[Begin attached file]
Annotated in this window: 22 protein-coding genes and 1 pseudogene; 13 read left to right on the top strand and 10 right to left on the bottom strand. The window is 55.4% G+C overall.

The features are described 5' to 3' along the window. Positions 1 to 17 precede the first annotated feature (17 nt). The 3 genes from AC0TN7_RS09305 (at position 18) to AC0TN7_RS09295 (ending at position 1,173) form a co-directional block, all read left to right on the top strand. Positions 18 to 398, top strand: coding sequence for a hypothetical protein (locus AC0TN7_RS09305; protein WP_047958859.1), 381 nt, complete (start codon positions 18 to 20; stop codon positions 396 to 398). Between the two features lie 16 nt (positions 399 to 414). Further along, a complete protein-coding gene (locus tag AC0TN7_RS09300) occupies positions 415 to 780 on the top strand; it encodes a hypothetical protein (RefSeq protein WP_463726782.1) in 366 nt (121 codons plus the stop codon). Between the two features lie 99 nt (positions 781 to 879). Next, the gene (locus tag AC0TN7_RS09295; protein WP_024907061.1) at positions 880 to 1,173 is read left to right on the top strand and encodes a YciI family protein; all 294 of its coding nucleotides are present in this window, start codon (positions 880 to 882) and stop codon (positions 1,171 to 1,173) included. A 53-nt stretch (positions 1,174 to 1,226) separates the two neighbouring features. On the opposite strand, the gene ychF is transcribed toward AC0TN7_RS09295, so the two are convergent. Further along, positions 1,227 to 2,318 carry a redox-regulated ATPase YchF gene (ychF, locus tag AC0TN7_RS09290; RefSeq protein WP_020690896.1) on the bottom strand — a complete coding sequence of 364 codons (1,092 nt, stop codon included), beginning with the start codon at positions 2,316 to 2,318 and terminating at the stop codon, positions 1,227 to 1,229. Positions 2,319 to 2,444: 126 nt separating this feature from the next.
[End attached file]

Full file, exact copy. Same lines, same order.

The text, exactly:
Annotated in this window: 22 protein-coding genes and 1 pseudogene; 13 read left to right on the top strand and 10 right to left on the bottom strand. The window is 55.4% G+C overall.

The features are described 5' to 3' along the window. Positions 1 to 17 precede the first annotated feature (17 nt). The 3 genes from AC0TN7_RS09305 (at position 18) to AC0TN7_RS09295 (ending at position 1,173) form a co-directional block, all read left to right on the top strand. Positions 18 to 398, top strand: coding sequence for a hypothetical protein (locus AC0TN7_RS09305; protein WP_047958859.1), 381 nt, complete (start codon positions 18 to 20; stop codon positions 396 to 398). Between the two features lie 16 nt (positions 399 to 414). Further along, a complete protein-coding gene (locus tag AC0TN7_RS09300) occupies positions 415 to 780 on the top strand; it encodes a hypothetical protein (RefSeq protein WP_463726782.1) in 366 nt (121 codons plus the stop codon). Between the two features lie 99 nt (positions 781 to 879). Next, the gene (locus tag AC0TN7_RS09295; protein WP_024907061.1) at positions 880 to 1,173 is read left to right on the top strand and encodes a YciI family protein; all 294 of its coding nucleotides are present in this window, start codon (positions 880 to 882) and stop codon (positions 1,171 to 1,173) included. A 53-nt stretch (positions 1,174 to 1,226) separates the two neighbouring features. On the opposite strand, the gene ychF is transcribed toward AC0TN7_RS09295, so the two are convergent. Further along, positions 1,227 to 2,318 carry a redox-regulated ATPase YchF gene (ychF, locus tag AC0TN7_RS09290; RefSeq protein WP_020690896.1) on the bottom strand — a complete coding sequence of 364 codons (1,092 nt, stop codon included), beginning with the start codon at positions 2,316 to 2,318 and terminating at the stop codon, positions 1,227 to 1,229. Positions 2,319 to 2,444: 126 nt separating this feature from the next.